When adding toppings, Beau Jo's definitely seems to take into consideration the amount of crust, because the quantities are huge.
2710 S. Colorado Boulevard, Denver CO 80222 (map); 773-275-7080; beaujos.com
Pizza Style: Mountain style
Oven Type: Gas
The Skinny: Family-friendly Colorado mini-chain serves up unique mountain pies with huge corniciones and an overload of toppings; honey for crust-dipping is a genius idea that ought to be replicated
Price: Mountain Pies range from $6.99 for a plain-cheese 1-pounder to $35.99 for a 5-pounder Specialty Pie; all-you-can-eat option featuring 7-pizza buffet, salad, and soup is $8.49 for adults and 50¢ times years old for kids
Notes: Environmental commitment is very evident; extensive gluten-free options available; free garlic bread for moms on Mother’s Day
I learned three important things on my trip to Denver over the weekend to visit my older sister and her family. First, although I am not a fan of anything related to Sam Walton, the fact that a Sam’s Club in Denver sells Mexican Coke by the case makes me positively giddy about that drink’s bright future in this country. Second, if anyone trusts me with sole responsibility to watch their 2-year-old child, I will lose track of the kid at least once every 15 minutes. And third, Beau Jo's has been serving up a unique type of pizza for 36 years that needs to be added to Slice's List of Regional Pizza Styles.
They call it Colorado Style, but as far as I can tell, they are the only place that serves it, so I guess that makes it Beau Jo’s Style. Either way, it deserves to be recognized.
The original Beau Jo’s opened its doors in the gold rush town of Idaho Springs and has since added locations in eight other Colorado cities. Beau Jo’s is rightfully best known for its Mountain Pies, the thick-crust monsters that are sold by the pound rather than the traditional S-M-L-XL system. Beau Jo’s also sells a thin-crust that they call Prairie Pies, as well as a couple of additional unique creations that I have never seen anywhere else.
Skillets are pizzas cooked in a pan with a tortilla in place of a crust. Like every other pizza style at Beau Jo’s, they come loaded with toppings and, I assume, require a knife and fork. Beau Jo’s also sells pastas, all of which are served on a pizza crust bowl rather than a plate, which I guess makes them pasta pizzas.
As much as I wanted to try the skillet and the pasta pizzas, my first visit to Beau Jo’s demanded that I focus on their best-known creation, the Mountain Pie. Beau Jo’s offers 20 Specialty Mountain Pies as well as an extensive variety of ingredients for a build-your-own option, including 10 sauces and 10 cheeses. Once I recovered from the disappointment of discovering that Rocky Mountain Oysters were not listed among their 14 different meat options, I opted for Italian sausage and mushrooms.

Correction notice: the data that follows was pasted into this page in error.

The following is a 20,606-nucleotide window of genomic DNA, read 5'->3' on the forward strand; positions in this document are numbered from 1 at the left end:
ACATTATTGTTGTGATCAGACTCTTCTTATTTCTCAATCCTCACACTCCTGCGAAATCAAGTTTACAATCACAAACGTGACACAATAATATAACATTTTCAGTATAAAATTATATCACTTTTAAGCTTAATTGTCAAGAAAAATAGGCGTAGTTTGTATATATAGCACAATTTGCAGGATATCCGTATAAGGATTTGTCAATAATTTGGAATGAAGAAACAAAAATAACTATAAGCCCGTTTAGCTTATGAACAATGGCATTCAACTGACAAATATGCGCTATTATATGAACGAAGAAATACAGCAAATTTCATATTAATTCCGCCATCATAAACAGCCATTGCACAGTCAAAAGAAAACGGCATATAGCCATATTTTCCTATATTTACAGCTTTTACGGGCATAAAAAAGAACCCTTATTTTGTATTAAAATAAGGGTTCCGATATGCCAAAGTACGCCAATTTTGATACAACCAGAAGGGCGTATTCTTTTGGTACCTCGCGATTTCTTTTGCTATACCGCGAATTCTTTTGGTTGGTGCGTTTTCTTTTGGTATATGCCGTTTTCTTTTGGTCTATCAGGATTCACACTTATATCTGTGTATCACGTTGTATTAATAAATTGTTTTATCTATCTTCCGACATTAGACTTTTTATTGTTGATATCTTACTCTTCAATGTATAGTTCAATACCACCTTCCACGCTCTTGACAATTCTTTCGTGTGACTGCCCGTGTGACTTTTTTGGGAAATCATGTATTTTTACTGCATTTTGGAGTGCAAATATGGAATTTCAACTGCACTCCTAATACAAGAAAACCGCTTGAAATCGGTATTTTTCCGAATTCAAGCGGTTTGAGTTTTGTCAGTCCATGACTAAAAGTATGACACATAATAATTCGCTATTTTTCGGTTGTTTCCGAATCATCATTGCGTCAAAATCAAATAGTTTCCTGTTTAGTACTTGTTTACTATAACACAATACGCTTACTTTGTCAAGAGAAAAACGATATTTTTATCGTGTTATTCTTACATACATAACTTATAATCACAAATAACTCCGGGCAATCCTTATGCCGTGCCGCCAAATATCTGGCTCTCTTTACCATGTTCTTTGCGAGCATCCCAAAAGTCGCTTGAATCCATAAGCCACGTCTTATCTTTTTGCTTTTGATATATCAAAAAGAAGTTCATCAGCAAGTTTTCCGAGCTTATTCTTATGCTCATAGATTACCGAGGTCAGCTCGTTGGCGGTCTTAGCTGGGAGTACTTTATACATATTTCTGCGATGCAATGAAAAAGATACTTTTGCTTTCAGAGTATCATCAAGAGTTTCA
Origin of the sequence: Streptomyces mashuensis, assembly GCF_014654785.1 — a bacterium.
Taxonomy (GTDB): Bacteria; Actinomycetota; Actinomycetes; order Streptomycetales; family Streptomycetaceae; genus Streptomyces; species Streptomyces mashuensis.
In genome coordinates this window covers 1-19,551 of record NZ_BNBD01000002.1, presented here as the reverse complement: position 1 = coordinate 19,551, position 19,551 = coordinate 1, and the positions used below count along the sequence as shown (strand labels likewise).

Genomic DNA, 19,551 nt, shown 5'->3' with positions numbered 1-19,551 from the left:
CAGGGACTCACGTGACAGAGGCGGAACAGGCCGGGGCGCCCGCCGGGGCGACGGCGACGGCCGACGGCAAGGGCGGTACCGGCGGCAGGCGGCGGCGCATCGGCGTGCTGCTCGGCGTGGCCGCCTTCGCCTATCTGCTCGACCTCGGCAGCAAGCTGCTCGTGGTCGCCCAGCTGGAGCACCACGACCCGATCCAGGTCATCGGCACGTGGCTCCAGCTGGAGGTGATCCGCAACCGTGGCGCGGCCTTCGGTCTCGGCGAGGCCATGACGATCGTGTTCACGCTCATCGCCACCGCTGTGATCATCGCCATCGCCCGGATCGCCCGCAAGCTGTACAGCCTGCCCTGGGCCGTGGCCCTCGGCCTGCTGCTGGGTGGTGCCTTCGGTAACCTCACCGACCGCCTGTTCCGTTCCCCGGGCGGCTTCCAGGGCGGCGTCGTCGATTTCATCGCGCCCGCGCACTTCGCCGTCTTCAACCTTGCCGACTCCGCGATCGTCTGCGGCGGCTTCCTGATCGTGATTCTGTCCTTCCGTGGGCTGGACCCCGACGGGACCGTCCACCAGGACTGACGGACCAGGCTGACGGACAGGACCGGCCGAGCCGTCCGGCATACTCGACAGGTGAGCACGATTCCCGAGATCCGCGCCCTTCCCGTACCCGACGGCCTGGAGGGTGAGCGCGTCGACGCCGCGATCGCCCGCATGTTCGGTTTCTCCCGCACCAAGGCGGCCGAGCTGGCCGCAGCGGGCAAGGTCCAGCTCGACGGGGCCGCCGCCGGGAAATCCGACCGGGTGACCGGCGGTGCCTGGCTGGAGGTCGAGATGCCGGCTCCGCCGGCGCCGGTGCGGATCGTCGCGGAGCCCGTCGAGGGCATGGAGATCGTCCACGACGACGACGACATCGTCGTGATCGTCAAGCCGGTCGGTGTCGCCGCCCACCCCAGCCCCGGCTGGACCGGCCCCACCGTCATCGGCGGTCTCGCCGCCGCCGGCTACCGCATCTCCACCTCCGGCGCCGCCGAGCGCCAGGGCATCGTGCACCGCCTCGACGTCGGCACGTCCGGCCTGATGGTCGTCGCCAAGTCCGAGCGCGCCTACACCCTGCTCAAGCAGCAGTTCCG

The first thing that jumped out when the pizza arrived was the size of the cornicione. Since I grew up eating stuffed pizza, I’m used to large crusts, but this was a little taller and much wider than any crust I’ve had in Chicago.
Beau Jo’s offers two different crusts, the honey white, which is their standard, and honey whole wheat. I opted for the honey white on both pizzas. On the sausage and mushroom pie, I opted for the optional butter glaze, but either they forgot to add it or it just doesn't do much for the flavor. The honey crust had a nice, lightly sweetened taste that was complemented in some bites by the corn meal it rested on when served. The texture of the bottom crust was a little doughy, but it had nothing on the dense and very chewy cornicione.
Ordinarily, I would consider the chewiness to be a bad thing, but the cornicione on a Mountain Pie is not intended for eating with the pizza; it is there for post-pizza gluttony. Every table is adorned with a squeeze bottle filled with honey that is there as a dip for the cornicione. Fresh, warm bread dipped in honey proved to be irresistible even to a 2-year-old who opted for macaroni and cheese for lunch instead of pizza.
Beau Jo’s offers a part-skim mozzarella, but I have no idea how it tastes. I can report that the thick layer of whole-milk mozzarella was very good. There was a little well-seasoned sauce, all of which was back toward the cornicione. When adding toppings, Beau Jo's definitely seems to take into consideration the amount of crust, because the quantities are huge. For the fresh mushrooms, that was a very good thing.
As far as the sausage went, less would have been better. The sausage was overseasoned with a typical Italian seasoning. Adding to my disappointment with the sausage was that it was loose and lacked sufficient fat. I get that Beau Jo's is oriented toward healthy eating (a lot of the menu items qualify for the Colorado Department of Public Health and Environment’s Smart Meal Seal), but skimping on the amount of fat in sausage is just wrong.
The second pizza was an individual-sized Vegetarian Combo, one of the Specialty Mountain Pies. That pizza came with slices of Roma tomatoes, mushrooms, green peppers, red onions, and black olives. Like the sausage and mushroom pizza, it came with a thick layer of whole-milk mozzarella and a nearly undetectable amount of sauce. This pizza had a stunning amount of vegetables on it—an entire salad stuffed in between bread and cheese. It tasted ... healthy, and that’s generally not the feeling I’m looking for when I eat a pizza. Some seasoning would have been nice to balance out the wet, fresh vegetables, but I would not call it a bad pizza by any stretch. After all, it still had a lot of crust for honey-dipping.
I’m not sure that many people consider Beau Jo’s to be the best pizza in Denver. In my research before heading out there, I was very intrigued by Buenos Aires Pizzeria, and I read raves about The Oven and Virgilio's. But for my first Denver pizza, I wanted something unique to the area, and Beau Jo’s certainly filled that role.